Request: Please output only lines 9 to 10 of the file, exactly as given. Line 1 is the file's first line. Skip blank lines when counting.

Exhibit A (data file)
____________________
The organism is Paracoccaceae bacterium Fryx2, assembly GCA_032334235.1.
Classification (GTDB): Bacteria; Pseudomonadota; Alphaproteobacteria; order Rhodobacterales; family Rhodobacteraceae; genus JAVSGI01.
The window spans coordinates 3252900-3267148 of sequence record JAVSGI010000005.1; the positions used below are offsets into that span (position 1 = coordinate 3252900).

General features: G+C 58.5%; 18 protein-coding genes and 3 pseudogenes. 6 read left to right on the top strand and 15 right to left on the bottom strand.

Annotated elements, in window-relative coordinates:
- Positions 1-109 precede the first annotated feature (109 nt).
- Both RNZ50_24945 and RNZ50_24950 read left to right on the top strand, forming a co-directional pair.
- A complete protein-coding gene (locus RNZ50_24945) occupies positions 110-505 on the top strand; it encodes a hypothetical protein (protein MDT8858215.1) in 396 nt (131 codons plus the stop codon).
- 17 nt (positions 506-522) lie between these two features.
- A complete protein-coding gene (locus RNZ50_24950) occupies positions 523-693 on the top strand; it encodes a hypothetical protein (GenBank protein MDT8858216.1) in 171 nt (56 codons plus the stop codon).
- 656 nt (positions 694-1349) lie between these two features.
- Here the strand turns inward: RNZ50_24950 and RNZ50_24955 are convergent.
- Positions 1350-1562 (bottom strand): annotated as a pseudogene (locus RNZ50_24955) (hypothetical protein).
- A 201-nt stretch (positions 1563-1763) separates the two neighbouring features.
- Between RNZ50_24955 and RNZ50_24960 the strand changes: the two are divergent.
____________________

- 17 nt (positions 506-522) lie between these two features.
- A complete protein-coding gene (locus RNZ50_24950) occupies positions 523-693 on the top strand; it encodes a hypothetical protein (GenBank protein MDT8858216.1) in 171 nt (56 codons plus the stop codon).